2005 Salt Lake City Annual Meeting (October 16–19, 2005)

Paper No. 8
Presentation Time: 5:15 PM


GALVIN, Cyril, Coastal Engineer, Box 623, Springfield, VA 22150, galvincoastal@juno.com

Scientists know Karl Popper (1902-1994) for his Logic of Scientific Discovery, published first in German (1935, Vienna) and much later in English (1959, London). Geophysicists know Harold Jeffreys (1891-1989) for his Earth, which went through six editions (1924-1976). Chapter V in Popper (1935) deals with simplicity (Einfachheit) in science, Popper developing ideas of Hermann Weyl (1885-1955). Popper later discovered that Wrinch and Jeffreys (1921) anticipated Weyl (1927). In his (1959) footnotes, Popper gives Jeffreys credit for ideas on simplicity. Popper uses deduction idealistically to falsify scientific theories, and Jeffreys uses "common-sense" induction, which is logically untenable in Popper's view, to construct scientific theories. Popper considers the simpler equation to have lower probability, but Jeffreys observes that scientists choose as better the simpler of two equations describing the same phenomenon, even where the more complex equation fits the data better.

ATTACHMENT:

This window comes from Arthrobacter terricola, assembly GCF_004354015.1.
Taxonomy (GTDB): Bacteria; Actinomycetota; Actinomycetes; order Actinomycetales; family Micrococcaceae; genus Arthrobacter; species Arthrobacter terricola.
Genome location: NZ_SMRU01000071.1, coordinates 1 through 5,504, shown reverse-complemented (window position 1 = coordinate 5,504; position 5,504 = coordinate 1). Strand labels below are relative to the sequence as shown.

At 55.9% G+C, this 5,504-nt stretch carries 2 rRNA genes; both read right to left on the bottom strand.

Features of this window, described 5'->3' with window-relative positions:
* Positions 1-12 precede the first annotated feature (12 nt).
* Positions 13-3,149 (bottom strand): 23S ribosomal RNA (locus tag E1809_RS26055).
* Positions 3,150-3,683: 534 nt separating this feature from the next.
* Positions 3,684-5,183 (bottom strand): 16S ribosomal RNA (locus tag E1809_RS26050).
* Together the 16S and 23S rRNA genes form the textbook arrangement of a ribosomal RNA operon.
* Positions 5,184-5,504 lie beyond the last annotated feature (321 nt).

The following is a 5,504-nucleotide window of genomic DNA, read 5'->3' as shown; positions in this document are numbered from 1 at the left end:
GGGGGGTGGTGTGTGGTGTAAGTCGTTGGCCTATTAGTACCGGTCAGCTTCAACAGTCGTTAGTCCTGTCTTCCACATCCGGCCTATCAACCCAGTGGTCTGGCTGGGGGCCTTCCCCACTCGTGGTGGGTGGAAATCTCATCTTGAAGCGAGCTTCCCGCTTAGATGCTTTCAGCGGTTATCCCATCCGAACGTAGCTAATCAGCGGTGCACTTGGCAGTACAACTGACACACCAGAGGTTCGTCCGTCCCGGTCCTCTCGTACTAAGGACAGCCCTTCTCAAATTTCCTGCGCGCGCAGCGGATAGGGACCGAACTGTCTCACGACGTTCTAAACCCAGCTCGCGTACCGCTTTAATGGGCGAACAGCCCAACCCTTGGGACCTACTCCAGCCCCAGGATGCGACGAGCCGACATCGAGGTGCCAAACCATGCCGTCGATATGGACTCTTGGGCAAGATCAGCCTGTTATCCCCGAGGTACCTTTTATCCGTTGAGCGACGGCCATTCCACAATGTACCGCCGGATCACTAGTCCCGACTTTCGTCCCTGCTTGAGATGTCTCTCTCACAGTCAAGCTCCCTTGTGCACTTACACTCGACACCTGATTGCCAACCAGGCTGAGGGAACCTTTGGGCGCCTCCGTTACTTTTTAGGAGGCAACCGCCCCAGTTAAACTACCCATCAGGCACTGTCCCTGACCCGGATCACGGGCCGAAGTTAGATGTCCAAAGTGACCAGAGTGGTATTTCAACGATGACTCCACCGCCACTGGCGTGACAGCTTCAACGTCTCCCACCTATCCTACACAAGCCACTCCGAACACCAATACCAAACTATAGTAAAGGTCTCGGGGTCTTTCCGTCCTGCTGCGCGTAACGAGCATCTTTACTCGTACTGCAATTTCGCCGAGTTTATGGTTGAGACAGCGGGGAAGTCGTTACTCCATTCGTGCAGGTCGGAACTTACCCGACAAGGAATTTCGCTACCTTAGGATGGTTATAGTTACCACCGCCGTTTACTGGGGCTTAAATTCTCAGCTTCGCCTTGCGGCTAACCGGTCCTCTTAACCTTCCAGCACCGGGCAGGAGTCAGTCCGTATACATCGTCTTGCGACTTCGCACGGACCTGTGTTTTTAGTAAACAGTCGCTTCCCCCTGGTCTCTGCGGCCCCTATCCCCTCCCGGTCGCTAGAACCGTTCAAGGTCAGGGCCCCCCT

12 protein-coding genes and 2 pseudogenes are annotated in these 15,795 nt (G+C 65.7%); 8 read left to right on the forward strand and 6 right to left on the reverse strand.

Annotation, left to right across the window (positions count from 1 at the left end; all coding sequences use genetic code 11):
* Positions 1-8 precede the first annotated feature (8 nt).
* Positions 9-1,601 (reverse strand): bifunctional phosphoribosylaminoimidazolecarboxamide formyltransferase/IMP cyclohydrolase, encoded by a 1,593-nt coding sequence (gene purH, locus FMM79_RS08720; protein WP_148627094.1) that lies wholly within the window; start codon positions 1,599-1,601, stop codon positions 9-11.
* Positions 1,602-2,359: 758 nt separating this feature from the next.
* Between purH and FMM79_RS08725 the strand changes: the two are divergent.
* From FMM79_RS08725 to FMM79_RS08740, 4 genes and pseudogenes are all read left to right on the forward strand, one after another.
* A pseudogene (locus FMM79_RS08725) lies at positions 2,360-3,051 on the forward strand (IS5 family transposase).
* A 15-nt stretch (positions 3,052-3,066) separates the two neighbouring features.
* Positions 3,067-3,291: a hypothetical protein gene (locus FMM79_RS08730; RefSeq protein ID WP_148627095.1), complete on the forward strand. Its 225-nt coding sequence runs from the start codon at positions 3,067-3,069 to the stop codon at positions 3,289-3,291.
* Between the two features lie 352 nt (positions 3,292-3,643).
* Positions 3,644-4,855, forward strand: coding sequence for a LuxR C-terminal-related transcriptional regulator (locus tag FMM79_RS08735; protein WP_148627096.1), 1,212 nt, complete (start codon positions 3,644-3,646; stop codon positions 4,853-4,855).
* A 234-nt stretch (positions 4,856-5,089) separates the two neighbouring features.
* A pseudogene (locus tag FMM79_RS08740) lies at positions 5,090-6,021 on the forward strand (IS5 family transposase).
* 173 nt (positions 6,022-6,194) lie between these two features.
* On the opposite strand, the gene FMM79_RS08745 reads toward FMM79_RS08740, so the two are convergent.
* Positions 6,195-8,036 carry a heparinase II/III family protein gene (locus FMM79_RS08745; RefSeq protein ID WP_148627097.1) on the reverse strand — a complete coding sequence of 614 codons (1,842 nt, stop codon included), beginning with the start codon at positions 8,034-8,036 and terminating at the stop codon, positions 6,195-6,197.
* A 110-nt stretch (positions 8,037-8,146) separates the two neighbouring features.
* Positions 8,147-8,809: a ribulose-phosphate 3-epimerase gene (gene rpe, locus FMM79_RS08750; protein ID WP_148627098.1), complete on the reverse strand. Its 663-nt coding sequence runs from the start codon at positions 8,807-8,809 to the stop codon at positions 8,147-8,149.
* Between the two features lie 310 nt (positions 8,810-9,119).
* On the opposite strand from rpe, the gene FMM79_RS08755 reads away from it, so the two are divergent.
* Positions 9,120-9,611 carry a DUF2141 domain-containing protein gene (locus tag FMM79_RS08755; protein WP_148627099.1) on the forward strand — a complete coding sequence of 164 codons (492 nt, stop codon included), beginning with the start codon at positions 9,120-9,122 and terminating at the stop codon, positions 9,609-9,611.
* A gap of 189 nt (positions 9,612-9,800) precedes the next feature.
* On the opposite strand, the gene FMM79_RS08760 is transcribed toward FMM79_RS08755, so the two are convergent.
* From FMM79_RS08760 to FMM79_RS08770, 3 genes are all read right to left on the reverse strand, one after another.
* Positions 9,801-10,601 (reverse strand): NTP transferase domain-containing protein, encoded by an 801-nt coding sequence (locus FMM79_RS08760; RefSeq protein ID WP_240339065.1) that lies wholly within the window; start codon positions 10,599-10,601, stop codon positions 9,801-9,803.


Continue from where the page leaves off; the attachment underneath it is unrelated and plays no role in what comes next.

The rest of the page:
A simple equation has the dependent variable, a physical quantity, as the left hand side of the equation and a function of n independent variables, also physical quantities, as the right hand side, where n is 0, 1, 2, 3, or 4. Each variable has k dimensions, where k is 0, 1, 2, or 3. These are Bridgman's L, T, M dimensions. Where the dependent variable equals a constant, n equals 0, but that constant has the dimensions of the dependent variable. Where an independent variable is dimensionless, k equals 0.

Stokes Law, which describes the gravity-driven movement of a sphere in a fluid, is a type simple equation of mechanics. The dependent variable is velocity (L/T), so each additive term on the RHS must combine physical quantities to produce L/T as its dimension. Possible variables on the RHS are limited by relevant physics to the sphere diameter, the fluid viscosity, and the buoyancy. Stokes Law is valid over a specific range of the variables, as are most simple laws. The Reynolds Number combines both dependent and independent variables into one dimensionless product to provide a range. Given n possible variables, k possible dimensions, and range constraints, the simple equations of mechanics are logically required.